Nakajima Kikka said...

Incompetent. In what way(s)?

CNu said...

lol, gentlemen, stop playing.

When activism got real, a federally coordinated physical counterinsurgency, violence and intimidation got exponentially realer - and all under this preznit's narrative aegis http://subrealism.blogspot.com/search?q=crackdown+on+occupy

The ONLY thing that this symbolic token signified in my fevered imaginings about the near term prospects for America, was that the clampdown wouldn't escalate any further specifically on or against black folks. Hell, after the decades long war on drugs (war on black men) there was no tangible need. It has however proceeded apace against undocumented mexicans, and, it has gotten as real as it needed to get against predominantly young and white Occupy protesters.

The only folk who've benefitted under the Obama administration are gays and lesbians...,

Nakajima Kikka said...

Occupy was not the kind of activism Obama had in mind, as it was not tied at all to the DP, and so could not be controlled by it. Occupy was tolerated only until it became clear that they were experimenting with governmental structures that were both non-constitutional and non-republican in form and content:

The assembly is the main OWS decision-making body and uses a modified
consensus process, where participants attempt to reach consensus and
then drop to a 9/10 vote if consensus is not reached

This was the heart of the matter, what the Federal counterinsurgency strangled in its cradle, with Obama's blessing. All the other "goals" (reduction of corporate political power, banking reform, more balanced income distribution, etc), while not trivial, were of secondary importance. None of them posed a conceptual challenge to the present constitutional republican order (small c. small r). The assemblies did, and so were neutralized, with extreme prejudice.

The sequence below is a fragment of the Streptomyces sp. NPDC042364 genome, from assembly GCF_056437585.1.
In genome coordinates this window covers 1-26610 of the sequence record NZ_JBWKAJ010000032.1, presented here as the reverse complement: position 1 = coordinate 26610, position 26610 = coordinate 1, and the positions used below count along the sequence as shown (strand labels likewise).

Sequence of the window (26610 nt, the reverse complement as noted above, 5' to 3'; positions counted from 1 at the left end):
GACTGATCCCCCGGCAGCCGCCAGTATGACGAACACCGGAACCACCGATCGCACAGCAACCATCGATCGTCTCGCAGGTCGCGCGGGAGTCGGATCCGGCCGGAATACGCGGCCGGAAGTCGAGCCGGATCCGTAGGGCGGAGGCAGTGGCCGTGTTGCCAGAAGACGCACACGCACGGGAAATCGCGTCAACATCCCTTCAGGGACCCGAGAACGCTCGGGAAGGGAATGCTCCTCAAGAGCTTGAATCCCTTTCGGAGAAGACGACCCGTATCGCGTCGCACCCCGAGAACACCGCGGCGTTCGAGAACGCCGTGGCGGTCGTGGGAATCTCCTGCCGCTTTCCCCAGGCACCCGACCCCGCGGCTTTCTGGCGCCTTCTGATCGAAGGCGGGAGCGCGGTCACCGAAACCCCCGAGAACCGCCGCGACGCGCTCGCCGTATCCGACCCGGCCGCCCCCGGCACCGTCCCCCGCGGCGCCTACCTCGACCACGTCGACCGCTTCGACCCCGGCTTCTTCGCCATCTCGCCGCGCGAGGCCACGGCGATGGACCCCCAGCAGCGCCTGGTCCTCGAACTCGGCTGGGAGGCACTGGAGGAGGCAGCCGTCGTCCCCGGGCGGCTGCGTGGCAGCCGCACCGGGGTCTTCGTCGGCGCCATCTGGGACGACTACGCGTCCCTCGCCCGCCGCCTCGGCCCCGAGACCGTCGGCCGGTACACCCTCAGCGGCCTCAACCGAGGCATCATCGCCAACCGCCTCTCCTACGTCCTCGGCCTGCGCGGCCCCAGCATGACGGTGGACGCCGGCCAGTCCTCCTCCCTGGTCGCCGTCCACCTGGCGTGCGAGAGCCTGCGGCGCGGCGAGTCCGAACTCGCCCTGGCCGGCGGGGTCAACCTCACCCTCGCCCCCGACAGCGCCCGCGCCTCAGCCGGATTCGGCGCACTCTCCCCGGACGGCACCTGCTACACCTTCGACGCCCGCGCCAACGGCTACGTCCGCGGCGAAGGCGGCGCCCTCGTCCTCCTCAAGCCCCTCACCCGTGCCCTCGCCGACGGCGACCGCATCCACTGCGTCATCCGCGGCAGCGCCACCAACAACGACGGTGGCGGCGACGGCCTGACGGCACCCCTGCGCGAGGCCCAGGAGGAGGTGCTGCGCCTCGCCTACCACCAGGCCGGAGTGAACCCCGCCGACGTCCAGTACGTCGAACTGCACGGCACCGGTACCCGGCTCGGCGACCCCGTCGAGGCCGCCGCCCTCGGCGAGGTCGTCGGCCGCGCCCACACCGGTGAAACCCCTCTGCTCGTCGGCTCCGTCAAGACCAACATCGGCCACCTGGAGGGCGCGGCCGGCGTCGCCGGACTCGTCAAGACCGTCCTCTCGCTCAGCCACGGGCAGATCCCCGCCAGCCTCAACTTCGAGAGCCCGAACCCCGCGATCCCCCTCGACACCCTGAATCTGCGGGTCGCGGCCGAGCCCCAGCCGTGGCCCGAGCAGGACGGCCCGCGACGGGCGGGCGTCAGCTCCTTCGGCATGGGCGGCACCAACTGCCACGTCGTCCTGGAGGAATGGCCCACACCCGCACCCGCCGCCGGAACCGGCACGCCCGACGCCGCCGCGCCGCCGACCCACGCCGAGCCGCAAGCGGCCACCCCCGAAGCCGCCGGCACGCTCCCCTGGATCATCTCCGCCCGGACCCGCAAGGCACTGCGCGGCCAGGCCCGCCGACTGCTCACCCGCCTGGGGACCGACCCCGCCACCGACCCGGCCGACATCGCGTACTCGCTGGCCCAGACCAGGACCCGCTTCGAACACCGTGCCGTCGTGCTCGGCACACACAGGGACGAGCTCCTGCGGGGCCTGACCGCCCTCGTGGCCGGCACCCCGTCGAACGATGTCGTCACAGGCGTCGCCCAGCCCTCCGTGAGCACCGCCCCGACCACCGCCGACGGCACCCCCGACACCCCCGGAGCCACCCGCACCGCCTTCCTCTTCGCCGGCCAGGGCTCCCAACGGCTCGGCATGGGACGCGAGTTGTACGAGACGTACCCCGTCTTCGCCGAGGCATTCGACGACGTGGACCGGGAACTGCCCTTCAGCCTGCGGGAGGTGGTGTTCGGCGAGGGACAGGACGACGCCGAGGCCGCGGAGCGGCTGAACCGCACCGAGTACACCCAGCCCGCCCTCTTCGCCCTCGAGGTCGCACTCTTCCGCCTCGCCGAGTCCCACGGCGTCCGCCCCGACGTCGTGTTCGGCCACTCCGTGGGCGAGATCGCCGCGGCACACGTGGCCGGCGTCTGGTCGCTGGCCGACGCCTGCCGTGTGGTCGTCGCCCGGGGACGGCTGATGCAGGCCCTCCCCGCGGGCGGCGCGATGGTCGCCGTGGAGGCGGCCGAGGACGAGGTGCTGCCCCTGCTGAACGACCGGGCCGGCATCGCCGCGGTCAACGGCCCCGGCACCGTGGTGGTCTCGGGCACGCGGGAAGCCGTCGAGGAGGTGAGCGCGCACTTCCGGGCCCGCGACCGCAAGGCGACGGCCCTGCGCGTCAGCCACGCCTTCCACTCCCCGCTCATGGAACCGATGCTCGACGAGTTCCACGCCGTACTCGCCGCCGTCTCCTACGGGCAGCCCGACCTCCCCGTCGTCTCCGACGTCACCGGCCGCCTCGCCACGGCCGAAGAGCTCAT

So Obama "won" that battle, I suppose, but it was a Pyrrhic victory, as it destroyed ANY inclination among the Millennials to engage in the kind of 1970's-1980's "work within the system" DP-controlled "activism" that Obama was pushing for. And as for the sundry Tea Parties, well, let's just say that, while they may be a source of nostalgic inspiration to 50/60-something Baby Boomers, they offer ZERO inspiration to younger people. So they're withdrawing from politics, you see; refusing to help the machine advance, refusing to further tighten the rachet, and instead spending their time doing other things.

And the clampdown grinds on, of course, in one form or another. Gays and lesbians being the primary exception, as you pointed out. Which is interesting...

makheru bradley said...

As Howard Zinn said: "If the gods had intended for people to vote, they would have given us candidates." Of course it's a suckers game. How is a corrupt system sustained without masses of people buying in at some level--the lesser of two evils; the best candidate available, and other such rationalizations? Expediency trumps moral conscience. The greatest fear of TPTB is that the American body politic will one day break the monopoly which the corrupt two-party system has on their minds.

Neither Clinton nor McCain could have accomplished what Obama has--imperial expansion (particularly in Afrika) and constitutional contraction without massive protests. Obama's magnetic appeal blurs the contradictions between what he really does and what people believe he represents. He is the "Man of Lawlessness."

makheru bradley said...

"It wasn't slick rhetoric; he was the best available candidate." That's how the suckers game works. Obama could have kept people active if that was his objective. He has been running a perpetual campaign since 2007. The only activity he and his handlers wanted was votes, so that Obama could execute the agenda of the oligarchic psychopathocracy.

Besides that as Bro. Nulan pointed out Obama has done enormous damage to the Black brand: "Obama has put a black face on all the very worst attributes of the American system of production. In so doing, he has identified American black folks once and for all - with all those very worst traits - and flushed the highest and best aspirations of King et al right down the toilet. Obama has traded ruthlessly on black social capitalo, leaving nothing in our account for justice or moral propriety - and only an opportunistic and self-serving IOU for perceived racial slights in its place."

ken said...

I remember you being resistant to this story way back, as time goes by do you find this story being more of a possibility how things really happened?


makheru bradley said...

"what is the strategic significance of dusting off disgruntled medievalists and former CIA contractors?" The military-industrial complex requires endless enemies. These enemies have to be manufactured to fill the ranks Al Qaeda, Al Shabaab, and entities yet to be developed. They want people to blow things up and undoubtedly assist them to do it. The rorschachian is just making his contribution, but his particular personality was needed at that particular point in history to continue the enterprise.